The Mark of the Beast
Rudyard Kipling

I always enjoy Kipling and this one is no exception. Great short story taking place in India about the curse of a nude leper on a man named Fleete, in the temple of Hanuman or the Monkey-God. Kipling created drama while also making me smile. The irony of the English gentlemen defying nature and the symbolic imagery offered by the faceless leper who mews like a cat, adds to the mysterious tale. I liked it and suggest it to anyone interested in something short and eerie.



Very Valentine: A Novel (Valentine Trilogy Book 1)
Adriana Trigiani

There’s a lot to like about this book especially if you enjoy reading about Italian-American families. Adriani Trigiani writes from her heart, carefully placing it full of wonderful metaphors and tons of similes, to keep the family in this book far from the typical stereotypes associated with Italians in the Big Apple. This book made me laugh, cry and towards the end scream but I understand there’s a sequel and hopefully Valentine will realize there’s more to life than just achieving success and you don’t have to wait until you’re eighty to find true love. Or does she? Read about Roman the good-looking chef who knows how to cook but can’t seem to commit to a very passionate relationship. Enjoy the banter between siblings and a rivalry with her brother over the family shoe business. In fact, after reading this book, you may never look at shoes the same way again and you may begin dreaming of the moon in the mist over the Tyrrhenian sea where anything is possible.

Glimmer and other stories: Unusual and curious tales of magical realism, horror, mystery and suspense
Nicola McDonagh


These literary tales surprised me for many reasons but especially for the symbolic thread involving art that runs through most of the stories. A visual palette for the senses, her use of colorful language ties the reader’s attention to the art and then, when least expected, the canvas is torn or the stained glass is broken. My favorite line about an artist appears in Earnest Thirk, “Art was more than the object, more than the value of the piece. It was a way of giving himself to the world without actually having to be part of it.” Her quote might also apply to the artist, Nicola Mcdonagh, who created these riveting works of museum-quality words, thus giving herself to the world, one fearless story at a time.


Have you read any of these books? Do you think you might read one or more of these delightful tales?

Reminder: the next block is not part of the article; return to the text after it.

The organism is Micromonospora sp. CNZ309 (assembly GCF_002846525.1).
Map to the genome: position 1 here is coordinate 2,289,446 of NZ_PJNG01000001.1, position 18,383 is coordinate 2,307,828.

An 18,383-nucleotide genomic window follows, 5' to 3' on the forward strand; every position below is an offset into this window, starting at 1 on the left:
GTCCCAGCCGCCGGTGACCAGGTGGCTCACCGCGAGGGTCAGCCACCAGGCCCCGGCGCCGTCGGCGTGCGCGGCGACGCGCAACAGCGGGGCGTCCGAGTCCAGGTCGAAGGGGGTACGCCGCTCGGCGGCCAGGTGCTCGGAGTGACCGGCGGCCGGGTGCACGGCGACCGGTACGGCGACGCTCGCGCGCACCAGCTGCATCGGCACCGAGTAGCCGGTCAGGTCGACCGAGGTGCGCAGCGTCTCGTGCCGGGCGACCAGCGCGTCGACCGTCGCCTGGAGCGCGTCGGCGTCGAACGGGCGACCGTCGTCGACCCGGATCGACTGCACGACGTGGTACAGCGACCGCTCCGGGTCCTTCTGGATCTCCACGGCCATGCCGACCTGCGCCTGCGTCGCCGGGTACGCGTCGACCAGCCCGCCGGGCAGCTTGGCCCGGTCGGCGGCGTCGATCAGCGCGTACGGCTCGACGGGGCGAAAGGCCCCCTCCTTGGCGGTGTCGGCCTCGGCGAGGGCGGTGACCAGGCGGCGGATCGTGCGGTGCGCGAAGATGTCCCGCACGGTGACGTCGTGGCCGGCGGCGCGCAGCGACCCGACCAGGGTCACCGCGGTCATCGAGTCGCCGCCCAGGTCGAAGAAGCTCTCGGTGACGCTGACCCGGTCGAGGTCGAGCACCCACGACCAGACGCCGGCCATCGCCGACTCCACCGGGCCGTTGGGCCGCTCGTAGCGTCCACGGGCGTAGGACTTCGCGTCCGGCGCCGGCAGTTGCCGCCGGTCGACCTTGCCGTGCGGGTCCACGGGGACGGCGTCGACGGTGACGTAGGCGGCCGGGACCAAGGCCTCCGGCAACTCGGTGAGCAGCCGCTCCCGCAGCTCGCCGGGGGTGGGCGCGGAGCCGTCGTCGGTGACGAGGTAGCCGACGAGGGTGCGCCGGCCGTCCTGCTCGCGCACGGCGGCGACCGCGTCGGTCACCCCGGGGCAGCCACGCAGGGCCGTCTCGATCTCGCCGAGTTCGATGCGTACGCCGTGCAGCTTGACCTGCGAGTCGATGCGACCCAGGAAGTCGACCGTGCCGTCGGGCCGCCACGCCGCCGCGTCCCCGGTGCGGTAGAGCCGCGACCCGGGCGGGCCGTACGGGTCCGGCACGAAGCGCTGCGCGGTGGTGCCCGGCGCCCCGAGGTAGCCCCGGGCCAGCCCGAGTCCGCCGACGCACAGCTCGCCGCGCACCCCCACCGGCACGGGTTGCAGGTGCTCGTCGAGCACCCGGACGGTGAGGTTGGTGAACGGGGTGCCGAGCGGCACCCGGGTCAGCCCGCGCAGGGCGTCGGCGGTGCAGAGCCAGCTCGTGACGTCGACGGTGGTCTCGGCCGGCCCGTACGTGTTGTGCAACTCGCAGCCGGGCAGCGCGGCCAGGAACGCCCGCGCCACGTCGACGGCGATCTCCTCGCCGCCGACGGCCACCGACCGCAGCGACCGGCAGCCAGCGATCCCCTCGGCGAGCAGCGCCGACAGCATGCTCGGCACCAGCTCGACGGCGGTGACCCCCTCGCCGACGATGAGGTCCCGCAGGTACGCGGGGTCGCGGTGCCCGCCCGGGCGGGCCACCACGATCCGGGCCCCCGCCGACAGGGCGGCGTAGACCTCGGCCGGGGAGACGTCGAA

Thursday, January 19, 2017

Fiona's Concession Speech



RIVERSIDE COUNTY, CALIFORNIA-We are happy to report that since our last post the drought in our usually photogenic state appears to be over! Hooray! The upcoming flowers, grasses and trees love every minute. It’s great weather if you’re a duck or if you don’t drive—but most small dogs-- don’t like it very much. Right now, the grass is soaked and clouds are hovering above promising more rain. The forecast is calling for at least another week of slippery slopes, mudslides and complaining pooches. Time to crank up the heat after making sure there’s a pile of yesterday’s newspapers or maybe a fresh puppy pad in clear sight.
 Breaking News!
Speaking of dogs, the candidates are circling three times before finding a comfortable spot to sit down. Let’s see if I can ask a question or two as they pass by entering the auditorium.
“Miss Fiona—Miss Fiona—I’m Eve with Intangible Hearts and our viewers had a few questions about the election. Do you think your views on abortion might have influenced some voters?”
“That’s a ridiculous question because my opponent and I are both rescues. Intangible Hearts? Who are you again?”
“I’m Eve with Intangible Hearts which has a division called PNN.”
“Pin? Not sure I’ve heard of you.”
“No, it’s mainstream—Pee-N-N.”
 "Go on."
“What about the wall? First, you wanted a fence that you and your friends could dig under and then you changed your mind? What happened?”
“The people have spoken-- the election is over so I don’t think it’s important.”
“Do you think wearing pants could have made a difference?” Ears twitching, she turned, yawned and adjusted her pink top.

Noticeably annoyed with my questions, she moved towards the podium to address the crowd.












"It was a long night. Everyone thought I was going to win. Everyone—even my competition—but alas I conceded to my opponent after what amounted to a long and arduous sprint for power. In the canine world, I’ll admit there does seem to be a bias regarding size that can bring down a campaign faster than a wiener dog race in a red state. After all, my ass-sniffing- technique is limited to the height of a drought-resistant blade of grass. Plus, unlike the winner, I don’t play games.

 Still, I have to raise my paw in awe. Though the competition was fierce, the snarls louder, we didn’t lower ourselves into a bloody dogfight. My ears were perked and listening to the entire charade. While my opponent groveled for tasty snacks, I had to beg for itsy-bitsy scraps not fit for a mouse. The phony ‘big eye’ technique worked to get them votes while I delivered speech after speech to the mailman, the gardener and anyone else willing to listen.  I take back some of my heated comments about my opponent's stinky butt. I'd take it all back but it's too late. 

Of course now that the election is over, I’m not disappointed with the results. Seriously, my constituents are smart—they know loyalty when they see it and now that I’m retiring from politics--, they will hopefully back the winner so I can go back to taking long naps."

(Intangible Hearts does not endorse any candidate and this post is intended strictly for fun.)